Over the centuries, there has been great progress in understanding both the universe and the complexities of our human scientific make-up and sometimes these have seemed to clash with the Christian revelation. Yet even in the matter of creation the extraordinary fact is not that the Bible got it wrong because it was not, in Draper's words, created the other day by God', but that even without modern knowledge, Genesis had first the chaos, then the waters, the first animals in the waters and coming to the land, and so on until finally the first of the human beings.
And now we have DNA with 'its understanding that every human being is made up of a combination of a mother and a father, and not of some unspecified thing called humanity. (But is he aware
that genetics suggest that all men are descended from a single male, Adam', and a single female, 'Eve'?) Are we, he asked, 'prepared to jettison elements of our traditional understanding [of the origins of Jesus] in order to accommodate this new knowledge?' Although he did not say so in as many words, this presumably means both his virgin birth and his divinity.
And if we do,' he continued, 'are we prepared for the ways that will knock-on into other bits of the Christian faith?' Goodbye to the bodily resurrection, then? No more Christmas or Easter at York Minster?
In his view, Christians need to 'sort out an approach to the Bible before it destroys the credibility of the Christian faith in the eyes of the world.' What was it that St Paul said about not conforming to this world? Ah well, it's only St Paul and it's only the Bible.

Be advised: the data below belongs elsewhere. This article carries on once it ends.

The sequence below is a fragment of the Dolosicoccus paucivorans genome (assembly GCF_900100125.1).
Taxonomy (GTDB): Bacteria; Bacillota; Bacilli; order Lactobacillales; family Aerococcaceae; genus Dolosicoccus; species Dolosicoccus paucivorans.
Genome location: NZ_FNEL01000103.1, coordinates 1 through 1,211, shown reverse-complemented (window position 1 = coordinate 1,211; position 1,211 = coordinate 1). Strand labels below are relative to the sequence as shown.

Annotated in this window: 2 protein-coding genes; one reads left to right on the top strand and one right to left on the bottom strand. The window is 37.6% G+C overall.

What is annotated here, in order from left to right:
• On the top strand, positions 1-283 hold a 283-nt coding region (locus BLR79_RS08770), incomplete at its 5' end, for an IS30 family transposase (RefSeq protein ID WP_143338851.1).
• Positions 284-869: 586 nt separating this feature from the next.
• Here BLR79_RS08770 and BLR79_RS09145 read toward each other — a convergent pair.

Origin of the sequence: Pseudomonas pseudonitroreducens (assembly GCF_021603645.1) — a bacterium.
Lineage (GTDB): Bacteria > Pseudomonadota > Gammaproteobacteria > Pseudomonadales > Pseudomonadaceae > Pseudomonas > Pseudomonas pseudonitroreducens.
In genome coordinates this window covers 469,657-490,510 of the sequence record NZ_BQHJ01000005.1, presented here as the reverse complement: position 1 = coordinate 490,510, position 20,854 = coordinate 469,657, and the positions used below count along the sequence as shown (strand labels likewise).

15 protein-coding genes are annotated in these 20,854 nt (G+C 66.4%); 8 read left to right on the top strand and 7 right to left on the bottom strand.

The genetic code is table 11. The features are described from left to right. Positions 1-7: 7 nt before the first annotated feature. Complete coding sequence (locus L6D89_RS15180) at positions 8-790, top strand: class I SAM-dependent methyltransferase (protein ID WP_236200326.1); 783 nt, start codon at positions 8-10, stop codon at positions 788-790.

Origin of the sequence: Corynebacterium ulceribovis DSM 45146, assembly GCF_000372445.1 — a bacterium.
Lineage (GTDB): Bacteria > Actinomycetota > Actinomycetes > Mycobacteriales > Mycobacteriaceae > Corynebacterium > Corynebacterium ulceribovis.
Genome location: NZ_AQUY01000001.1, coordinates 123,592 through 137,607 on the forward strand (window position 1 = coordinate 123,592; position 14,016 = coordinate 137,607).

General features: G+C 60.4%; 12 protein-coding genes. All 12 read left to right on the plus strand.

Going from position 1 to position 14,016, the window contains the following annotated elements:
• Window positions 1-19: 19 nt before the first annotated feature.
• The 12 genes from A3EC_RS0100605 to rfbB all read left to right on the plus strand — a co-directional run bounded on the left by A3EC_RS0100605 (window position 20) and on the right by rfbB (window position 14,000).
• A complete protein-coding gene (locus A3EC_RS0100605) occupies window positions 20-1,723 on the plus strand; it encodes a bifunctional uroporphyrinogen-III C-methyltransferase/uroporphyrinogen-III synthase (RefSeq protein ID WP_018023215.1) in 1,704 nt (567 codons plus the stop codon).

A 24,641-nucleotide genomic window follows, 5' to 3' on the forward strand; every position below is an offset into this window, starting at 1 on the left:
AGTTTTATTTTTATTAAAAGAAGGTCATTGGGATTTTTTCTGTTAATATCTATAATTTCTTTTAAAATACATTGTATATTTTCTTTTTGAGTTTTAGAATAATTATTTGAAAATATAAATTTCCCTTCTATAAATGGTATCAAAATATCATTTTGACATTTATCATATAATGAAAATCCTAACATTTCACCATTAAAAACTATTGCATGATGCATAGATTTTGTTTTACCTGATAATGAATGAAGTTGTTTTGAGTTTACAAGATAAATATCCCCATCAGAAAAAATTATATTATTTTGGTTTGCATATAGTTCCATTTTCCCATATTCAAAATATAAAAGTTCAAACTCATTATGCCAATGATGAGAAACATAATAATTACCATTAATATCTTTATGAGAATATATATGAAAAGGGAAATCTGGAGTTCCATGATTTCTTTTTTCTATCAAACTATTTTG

'No intrinsic authority'
When the Church talks of growing in faith, it is in Draper's view in terms of 'having less of a mind of your own and more of what is called the mind of Christ' - that is to say, 'being conformed to whatever line the Church is peddling.' (The lecture was peppered with this kind of offensive sneer.) 'Instead we must see the Bible as 'one of the resources - I don't even say sources - for the Christian faith, but not the only one.' All our doctrinal formulations and ethical judgements are 'revisable'.
Indeed, Draper believes we are kept in an 'infantile state in our faith because we give the Bible too much authority', so that God becomes little more than a judge, Christ little more than a sort of glorified barrister, and the Christian faith little more than a celestial Highway Code.
He summed it up in a telling phrase: 'In some sense I'm arguing that the Bible has no intrinsic authority for the Christian, if we are thinking of authority as the sense of having the power to tell us what to believe. I believe the Bible has plenty of what we might call the authority of wisdom, of experience and of profound revelation, but no kind of power to tell us what to do or to believe. The Bible only has the authority we give it.'
If this is what our Church is becoming, what hope is there?